How I struggle with people while connecting more with their toys

When I was 7 years old if you cornered me and forced me to answer the question who was my best friend, assuming I answered at all, I would tell you Optimus Prime. I had a Power Master version of the popular toy so I knew he would always protect me. I would never give a human name.

I kept that same answer well into my teen years. My best friend growing up was a toy. My mom would have given you different answers. At 7 she might have said that kid Marvin. To her I went to his house and bonded every day. To me he was a gateway to a boat load of Gobots toys. I picked all my friends growing up solely on the toys they had. I wasn’t interested in the person, people didn’t register in my brain. I wanted their toys, video games or comic books.

As a teenager I started to get overwhelmed with hormones and lectures on being a true friend. I had a desire to make friends, but I kept falling into the same trap. My friends were people who had toys I wanted to play with. Israel was into breakdancing as was I so he became the first friend I had with a shared interest rather than object, but he also had a GameCube so there is that.

Then there were the dark times. By the time I was in my twenties my friends had learned what I was doing. They began to shun me. We’d hang out sometimes and they’d laugh about how weird I was. I was a form of entertainment for them. An oddity they kept around because it amused them.

A couple of years ago I looked back on my life and realized I never connected with any of the. Ask me their names I can answers you. Ask me any details about them and you’ll here which one had a Sega, an Xbox or a Playstation. Who had the iPod and who had a PSP. I can tell you the movies they had on their book shelf. I can tell you what car they drove. Which alcoholic beverage was their preferred poison. Ask me a personal detail like their favorite color, their mothers name, how many siblings they had, or even their birthday and I draw a blank. I don’t connect with people. I connect with things.

This is why I collect toys. I can relate to toys. They are oddities people put on a shelf and only bring out when it amuses them to do so. Toys are caricatures of people, sometimes represented by anthropomorphic animals or robots. That sums me up. But they are things. I relate to things. I don’t relate to people.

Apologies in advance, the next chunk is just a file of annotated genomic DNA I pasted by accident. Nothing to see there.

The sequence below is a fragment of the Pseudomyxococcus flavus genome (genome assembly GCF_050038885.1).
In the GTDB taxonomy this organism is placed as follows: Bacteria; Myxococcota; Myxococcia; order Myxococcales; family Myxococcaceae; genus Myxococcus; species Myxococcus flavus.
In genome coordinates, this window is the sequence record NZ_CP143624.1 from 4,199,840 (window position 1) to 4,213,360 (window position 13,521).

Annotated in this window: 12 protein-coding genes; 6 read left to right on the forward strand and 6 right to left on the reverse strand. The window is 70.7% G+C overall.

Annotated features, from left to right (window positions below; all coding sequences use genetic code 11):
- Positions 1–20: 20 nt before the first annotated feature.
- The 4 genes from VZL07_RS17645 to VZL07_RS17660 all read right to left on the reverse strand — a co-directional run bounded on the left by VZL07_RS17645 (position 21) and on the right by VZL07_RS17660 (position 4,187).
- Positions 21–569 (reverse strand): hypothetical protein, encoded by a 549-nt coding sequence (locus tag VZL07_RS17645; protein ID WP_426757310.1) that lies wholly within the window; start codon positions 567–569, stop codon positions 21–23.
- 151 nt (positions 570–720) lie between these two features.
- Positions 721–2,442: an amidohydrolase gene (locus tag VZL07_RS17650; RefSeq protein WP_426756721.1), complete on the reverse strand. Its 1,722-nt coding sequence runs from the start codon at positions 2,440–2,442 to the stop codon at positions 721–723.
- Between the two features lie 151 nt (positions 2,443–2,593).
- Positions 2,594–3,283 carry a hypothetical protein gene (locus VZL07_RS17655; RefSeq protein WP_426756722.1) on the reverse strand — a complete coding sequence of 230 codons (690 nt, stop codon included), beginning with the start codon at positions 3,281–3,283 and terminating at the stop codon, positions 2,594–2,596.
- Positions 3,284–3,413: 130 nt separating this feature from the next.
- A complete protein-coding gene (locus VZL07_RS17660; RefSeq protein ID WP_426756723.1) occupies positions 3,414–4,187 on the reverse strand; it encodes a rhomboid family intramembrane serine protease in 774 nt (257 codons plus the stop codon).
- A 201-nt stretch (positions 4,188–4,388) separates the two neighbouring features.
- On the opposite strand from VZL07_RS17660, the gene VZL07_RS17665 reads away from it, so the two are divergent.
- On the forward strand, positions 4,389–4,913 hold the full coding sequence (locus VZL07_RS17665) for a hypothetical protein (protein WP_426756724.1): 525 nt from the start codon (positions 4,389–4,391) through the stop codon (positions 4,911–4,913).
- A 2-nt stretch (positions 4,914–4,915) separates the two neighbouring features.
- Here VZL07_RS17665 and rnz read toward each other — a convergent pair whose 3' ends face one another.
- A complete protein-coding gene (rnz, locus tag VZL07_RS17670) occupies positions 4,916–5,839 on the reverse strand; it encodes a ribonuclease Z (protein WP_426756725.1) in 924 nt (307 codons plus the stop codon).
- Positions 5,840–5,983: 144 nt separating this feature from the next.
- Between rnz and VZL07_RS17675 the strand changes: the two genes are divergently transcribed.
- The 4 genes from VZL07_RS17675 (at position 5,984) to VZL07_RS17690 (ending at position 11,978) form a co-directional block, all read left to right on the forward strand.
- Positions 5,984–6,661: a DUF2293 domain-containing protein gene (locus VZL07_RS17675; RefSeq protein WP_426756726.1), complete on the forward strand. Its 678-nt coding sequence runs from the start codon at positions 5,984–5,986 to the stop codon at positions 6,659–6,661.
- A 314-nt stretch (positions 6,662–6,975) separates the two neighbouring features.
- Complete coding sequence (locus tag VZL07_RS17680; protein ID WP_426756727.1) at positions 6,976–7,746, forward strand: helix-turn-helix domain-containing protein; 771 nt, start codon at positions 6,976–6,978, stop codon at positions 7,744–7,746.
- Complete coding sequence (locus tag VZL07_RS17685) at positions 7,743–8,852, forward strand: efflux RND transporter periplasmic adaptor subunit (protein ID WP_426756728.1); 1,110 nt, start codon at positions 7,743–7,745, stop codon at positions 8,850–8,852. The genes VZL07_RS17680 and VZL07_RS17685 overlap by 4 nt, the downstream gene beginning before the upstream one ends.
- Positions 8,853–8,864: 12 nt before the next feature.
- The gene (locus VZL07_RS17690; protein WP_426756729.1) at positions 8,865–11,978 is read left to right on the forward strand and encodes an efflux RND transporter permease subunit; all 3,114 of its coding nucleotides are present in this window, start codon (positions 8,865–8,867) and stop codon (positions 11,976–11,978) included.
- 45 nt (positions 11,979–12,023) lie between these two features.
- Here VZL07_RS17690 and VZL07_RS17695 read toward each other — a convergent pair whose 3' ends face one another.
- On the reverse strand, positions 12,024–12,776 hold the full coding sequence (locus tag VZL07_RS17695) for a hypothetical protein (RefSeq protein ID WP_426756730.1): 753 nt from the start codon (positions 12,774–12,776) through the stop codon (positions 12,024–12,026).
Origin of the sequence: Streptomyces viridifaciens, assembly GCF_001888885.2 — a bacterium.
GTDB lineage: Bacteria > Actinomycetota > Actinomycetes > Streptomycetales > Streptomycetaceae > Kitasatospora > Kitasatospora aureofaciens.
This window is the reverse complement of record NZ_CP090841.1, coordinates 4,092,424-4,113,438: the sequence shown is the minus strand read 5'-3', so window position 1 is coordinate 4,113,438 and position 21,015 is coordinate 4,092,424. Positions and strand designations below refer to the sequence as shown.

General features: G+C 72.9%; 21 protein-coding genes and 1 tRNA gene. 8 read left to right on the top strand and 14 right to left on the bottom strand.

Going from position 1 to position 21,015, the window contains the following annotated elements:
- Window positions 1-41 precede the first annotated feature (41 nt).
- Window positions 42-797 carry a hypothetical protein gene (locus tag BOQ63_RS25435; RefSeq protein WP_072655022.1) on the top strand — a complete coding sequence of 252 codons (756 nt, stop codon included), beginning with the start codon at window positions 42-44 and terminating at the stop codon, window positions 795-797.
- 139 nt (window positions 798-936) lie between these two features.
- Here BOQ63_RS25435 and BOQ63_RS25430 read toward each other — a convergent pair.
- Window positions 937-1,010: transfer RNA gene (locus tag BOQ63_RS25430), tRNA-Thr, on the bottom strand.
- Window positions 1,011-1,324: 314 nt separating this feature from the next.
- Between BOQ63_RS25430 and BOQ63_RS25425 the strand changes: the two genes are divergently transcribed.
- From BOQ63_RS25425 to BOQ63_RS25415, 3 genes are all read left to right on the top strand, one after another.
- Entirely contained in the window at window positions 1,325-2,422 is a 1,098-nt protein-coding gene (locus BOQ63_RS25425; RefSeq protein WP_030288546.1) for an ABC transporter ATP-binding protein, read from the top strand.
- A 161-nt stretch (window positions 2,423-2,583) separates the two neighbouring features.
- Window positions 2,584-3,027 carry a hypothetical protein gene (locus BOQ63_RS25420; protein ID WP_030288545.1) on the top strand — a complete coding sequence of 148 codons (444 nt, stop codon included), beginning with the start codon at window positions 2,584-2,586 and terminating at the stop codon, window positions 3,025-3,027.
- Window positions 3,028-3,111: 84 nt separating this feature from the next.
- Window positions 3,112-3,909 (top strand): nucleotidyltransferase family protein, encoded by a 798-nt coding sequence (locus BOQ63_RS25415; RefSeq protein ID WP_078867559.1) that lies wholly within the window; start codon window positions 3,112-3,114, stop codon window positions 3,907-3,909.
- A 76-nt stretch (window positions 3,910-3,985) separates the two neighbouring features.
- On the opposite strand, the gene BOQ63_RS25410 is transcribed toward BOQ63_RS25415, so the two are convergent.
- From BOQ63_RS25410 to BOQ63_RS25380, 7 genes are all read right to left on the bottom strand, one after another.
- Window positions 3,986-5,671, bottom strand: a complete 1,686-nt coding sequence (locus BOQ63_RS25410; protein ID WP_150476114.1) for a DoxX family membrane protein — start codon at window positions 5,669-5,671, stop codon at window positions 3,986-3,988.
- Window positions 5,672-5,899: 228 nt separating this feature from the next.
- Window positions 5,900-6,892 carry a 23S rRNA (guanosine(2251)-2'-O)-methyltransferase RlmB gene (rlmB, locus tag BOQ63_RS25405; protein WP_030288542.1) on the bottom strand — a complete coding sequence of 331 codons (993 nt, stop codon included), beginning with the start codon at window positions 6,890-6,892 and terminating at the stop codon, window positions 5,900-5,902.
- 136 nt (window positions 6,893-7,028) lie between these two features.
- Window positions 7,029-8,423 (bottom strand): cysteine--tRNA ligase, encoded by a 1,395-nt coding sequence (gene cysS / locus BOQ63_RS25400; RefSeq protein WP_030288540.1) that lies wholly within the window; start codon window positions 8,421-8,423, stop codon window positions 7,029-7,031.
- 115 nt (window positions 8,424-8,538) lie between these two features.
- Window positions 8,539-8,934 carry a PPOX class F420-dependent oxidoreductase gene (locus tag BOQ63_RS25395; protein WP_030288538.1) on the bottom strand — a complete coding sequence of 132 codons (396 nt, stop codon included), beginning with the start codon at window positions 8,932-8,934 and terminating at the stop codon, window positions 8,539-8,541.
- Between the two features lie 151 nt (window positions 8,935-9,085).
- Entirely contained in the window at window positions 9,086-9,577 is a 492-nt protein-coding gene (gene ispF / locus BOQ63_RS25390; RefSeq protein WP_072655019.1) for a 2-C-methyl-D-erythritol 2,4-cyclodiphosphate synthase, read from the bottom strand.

Earlier this year was the first time in 38 years of living I truly connected with another person. I can tell you few details about my sister Robin. I connected with her toys before I connected with her but she understood and kept working with me. I am growing because of her. I still have a ways to go though.

I used to day dream about winning the lottery then moving into a house in the woods on top of a mountain in Montana where I could live, alone, with my toys, comic books, video games, trading cards and other things. I didn’t ever imagine there would be other people there. I never fantasized about getting married. I day dreamed at what age would I introduce my kids if I ever had any to Nintendo. Would I give them a Sega first or let them pick between the two? Would I buy them Transformers or force them to try Gobots before moving on? Even when I tried to picture  a romantic partner I didn’t imagine what vacations would we take, what our wedding would be like or how we would raise the kids, it was all superficial things. Toys. How many pets would we have. Would we have a swimming pool. Would we have a wet bar and a pool table or a study?

Even now as I slowly begin to develop an intense relationship with a woman I am falling deeply in love with, I still struggle. I wish I could be better. I wish I could get closer to her, my sister or any of my other friends. I just don’t connect well with people. I connect with things.

The woman I love is not a thing to me. She is the first human, no offense Robin, that has broken through the barrier I placed over my heart. And let me tell you that was a solid 12 foot tall adamantium barrier. That’s how much she’s melted my heart. It might take me longer to get there than she wants but I am trying. I wish I new why I couldn’t connect with people. Why toys are more real to me than my own friends. But until then all I know is I am grateful I found at least one person who broke through to me. I also know why I have a hard time letting go of my toys. They aren’t things to me, they are my friends.

Published by

Stephanie Bri

A transgender writer who also does podcasts and videos.